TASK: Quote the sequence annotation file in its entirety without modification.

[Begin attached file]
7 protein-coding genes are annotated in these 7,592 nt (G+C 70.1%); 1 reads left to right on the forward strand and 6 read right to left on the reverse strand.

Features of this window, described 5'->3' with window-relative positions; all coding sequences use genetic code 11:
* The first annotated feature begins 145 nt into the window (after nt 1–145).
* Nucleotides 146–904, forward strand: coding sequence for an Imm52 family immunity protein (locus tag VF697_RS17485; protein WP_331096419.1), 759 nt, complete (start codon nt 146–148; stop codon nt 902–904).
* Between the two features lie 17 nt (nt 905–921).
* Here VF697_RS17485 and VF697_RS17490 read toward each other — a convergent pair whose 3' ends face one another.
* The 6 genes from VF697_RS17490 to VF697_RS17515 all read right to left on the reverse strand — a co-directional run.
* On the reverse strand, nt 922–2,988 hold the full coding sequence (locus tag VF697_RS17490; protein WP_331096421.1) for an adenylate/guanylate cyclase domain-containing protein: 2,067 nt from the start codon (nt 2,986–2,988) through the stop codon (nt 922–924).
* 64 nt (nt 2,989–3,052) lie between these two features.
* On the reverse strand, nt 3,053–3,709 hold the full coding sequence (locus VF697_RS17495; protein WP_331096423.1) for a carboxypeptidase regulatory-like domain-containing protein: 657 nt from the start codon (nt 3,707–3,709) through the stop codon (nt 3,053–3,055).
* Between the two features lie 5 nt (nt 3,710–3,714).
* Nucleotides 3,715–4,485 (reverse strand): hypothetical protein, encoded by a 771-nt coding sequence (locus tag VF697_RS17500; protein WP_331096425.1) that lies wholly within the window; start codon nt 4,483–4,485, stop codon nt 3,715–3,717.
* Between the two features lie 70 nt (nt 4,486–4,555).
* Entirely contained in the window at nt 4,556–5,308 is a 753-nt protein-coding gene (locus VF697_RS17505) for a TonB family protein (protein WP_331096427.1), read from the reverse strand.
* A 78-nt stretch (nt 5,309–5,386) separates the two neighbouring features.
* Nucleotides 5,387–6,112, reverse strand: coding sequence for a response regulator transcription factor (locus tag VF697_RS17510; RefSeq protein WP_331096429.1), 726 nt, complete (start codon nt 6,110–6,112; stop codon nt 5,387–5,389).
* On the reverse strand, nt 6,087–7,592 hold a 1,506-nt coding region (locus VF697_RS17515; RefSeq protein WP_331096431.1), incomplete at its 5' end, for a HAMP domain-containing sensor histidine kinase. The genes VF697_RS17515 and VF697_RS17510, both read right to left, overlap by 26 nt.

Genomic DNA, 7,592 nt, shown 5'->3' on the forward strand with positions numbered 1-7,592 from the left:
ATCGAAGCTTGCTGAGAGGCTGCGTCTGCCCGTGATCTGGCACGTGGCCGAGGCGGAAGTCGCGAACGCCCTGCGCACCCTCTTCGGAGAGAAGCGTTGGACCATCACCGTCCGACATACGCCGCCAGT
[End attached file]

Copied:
7 protein-coding genes are annotated in these 7,592 nt (G+C 70.1%); 1 reads left to right on the forward strand and 6 read right to left on the reverse strand.

Features of this window, described 5'->3' with window-relative positions; all coding sequences use genetic code 11:
* The first annotated feature begins 145 nt into the window (after nt 1–145).
* Nucleotides 146–904, forward strand: coding sequence for an Imm52 family immunity protein (locus tag VF697_RS17485; protein WP_331096419.1), 759 nt, complete (start codon nt 146–148; stop codon nt 902–904).
* Between the two features lie 17 nt (nt 905–921).
* Here VF697_RS17485 and VF697_RS17490 read toward each other — a convergent pair whose 3' ends face one another.
* The 6 genes from VF697_RS17490 to VF697_RS17515 all read right to left on the reverse strand — a co-directional run.
* On the reverse strand, nt 922–2,988 hold the full coding sequence (locus tag VF697_RS17490; protein WP_331096421.1) for an adenylate/guanylate cyclase domain-containing protein: 2,067 nt from the start codon (nt 2,986–2,988) through the stop codon (nt 922–924).
* 64 nt (nt 2,989–3,052) lie between these two features.
* On the reverse strand, nt 3,053–3,709 hold the full coding sequence (locus VF697_RS17495; protein WP_331096423.1) for a carboxypeptidase regulatory-like domain-containing protein: 657 nt from the start codon (nt 3,707–3,709) through the stop codon (nt 3,053–3,055).
* Between the two features lie 5 nt (nt 3,710–3,714).
* Nucleotides 3,715–4,485 (reverse strand): hypothetical protein, encoded by a 771-nt coding sequence (locus tag VF697_RS17500; protein WP_331096425.1) that lies wholly within the window; start codon nt 4,483–4,485, stop codon nt 3,715–3,717.
* Between the two features lie 70 nt (nt 4,486–4,555).
* Entirely contained in the window at nt 4,556–5,308 is a 753-nt protein-coding gene (locus VF697_RS17505) for a TonB family protein (protein WP_331096427.1), read from the reverse strand.
* A 78-nt stretch (nt 5,309–5,386) separates the two neighbouring features.
* Nucleotides 5,387–6,112, reverse strand: coding sequence for a response regulator transcription factor (locus tag VF697_RS17510; RefSeq protein WP_331096429.1), 726 nt, complete (start codon nt 6,110–6,112; stop codon nt 5,387–5,389).
* On the reverse strand, nt 6,087–7,592 hold a 1,506-nt coding region (locus VF697_RS17515; RefSeq protein WP_331096431.1), incomplete at its 5' end, for a HAMP domain-containing sensor histidine kinase. The genes VF697_RS17515 and VF697_RS17510, both read right to left, overlap by 26 nt.

Genomic DNA, 7,592 nt, shown 5'->3' on the forward strand with positions numbered 1-7,592 from the left:
ATCGAAGCTTGCTGAGAGGCTGCGTCTGCCCGTGATCTGGCACGTGGCCGAGGCGGAAGTCGCGAACGCCCTGCGCACCCTCTTCGGAGAGAAGCGTTGGACCATCACCGTCCGACATACGCCGCCAGT